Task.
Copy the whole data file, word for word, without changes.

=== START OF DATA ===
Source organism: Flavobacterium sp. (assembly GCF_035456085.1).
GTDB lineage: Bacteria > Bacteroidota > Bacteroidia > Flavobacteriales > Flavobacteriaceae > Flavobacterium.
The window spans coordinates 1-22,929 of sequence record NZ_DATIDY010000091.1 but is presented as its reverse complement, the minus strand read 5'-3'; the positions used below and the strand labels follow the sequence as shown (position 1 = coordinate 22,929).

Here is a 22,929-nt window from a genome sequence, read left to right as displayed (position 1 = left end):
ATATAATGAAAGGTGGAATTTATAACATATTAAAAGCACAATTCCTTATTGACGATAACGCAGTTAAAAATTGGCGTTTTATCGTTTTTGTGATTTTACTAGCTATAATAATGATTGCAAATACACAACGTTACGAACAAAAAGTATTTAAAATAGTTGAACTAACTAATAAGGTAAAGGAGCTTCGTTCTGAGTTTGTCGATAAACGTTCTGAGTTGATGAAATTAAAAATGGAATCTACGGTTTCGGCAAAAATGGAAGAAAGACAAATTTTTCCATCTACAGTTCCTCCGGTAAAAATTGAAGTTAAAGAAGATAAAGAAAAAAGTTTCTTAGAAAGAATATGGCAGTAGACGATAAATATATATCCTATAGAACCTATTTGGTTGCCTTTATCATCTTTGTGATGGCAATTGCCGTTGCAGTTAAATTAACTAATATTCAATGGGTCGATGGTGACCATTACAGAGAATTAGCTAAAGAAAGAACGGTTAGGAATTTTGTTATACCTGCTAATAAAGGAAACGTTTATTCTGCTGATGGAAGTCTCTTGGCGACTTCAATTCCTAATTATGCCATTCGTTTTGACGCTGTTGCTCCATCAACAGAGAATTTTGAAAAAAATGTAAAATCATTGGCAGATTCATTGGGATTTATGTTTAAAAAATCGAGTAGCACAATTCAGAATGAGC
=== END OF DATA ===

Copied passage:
Source organism: Flavobacterium sp. (assembly GCF_035456085.1).
GTDB lineage: Bacteria > Bacteroidota > Bacteroidia > Flavobacteriales > Flavobacteriaceae > Flavobacterium.
The window spans coordinates 1-22,929 of sequence record NZ_DATIDY010000091.1 but is presented as its reverse complement, the minus strand read 5'-3'; the positions used below and the strand labels follow the sequence as shown (position 1 = coordinate 22,929).

Here is a 22,929-nt window from a genome sequence, read left to right as displayed (position 1 = left end):
ATATAATGAAAGGTGGAATTTATAACATATTAAAAGCACAATTCCTTATTGACGATAACGCAGTTAAAAATTGGCGTTTTATCGTTTTTGTGATTTTACTAGCTATAATAATGATTGCAAATACACAACGTTACGAACAAAAAGTATTTAAAATAGTTGAACTAACTAATAAGGTAAAGGAGCTTCGTTCTGAGTTTGTCGATAAACGTTCTGAGTTGATGAAATTAAAAATGGAATCTACGGTTTCGGCAAAAATGGAAGAAAGACAAATTTTTCCATCTACAGTTCCTCCGGTAAAAATTGAAGTTAAAGAAGATAAAGAAAAAAGTTTCTTAGAAAGAATATGGCAGTAGACGATAAATATATATCCTATAGAACCTATTTGGTTGCCTTTATCATCTTTGTGATGGCAATTGCCGTTGCAGTTAAATTAACTAATATTCAATGGGTCGATGGTGACCATTACAGAGAATTAGCTAAAGAAAGAACGGTTAGGAATTTTGTTATACCTGCTAATAAAGGAAACGTTTATTCTGCTGATGGAAGTCTCTTGGCGACTTCAATTCCTAATTATGCCATTCGTTTTGACGCTGTTGCTCCATCAACAGAGAATTTTGAAAAAAATGTAAAATCATTGGCAGATTCATTGGGATTTATGTTTAAAAAATCGAGTAGCACAATTCAGAATGAGC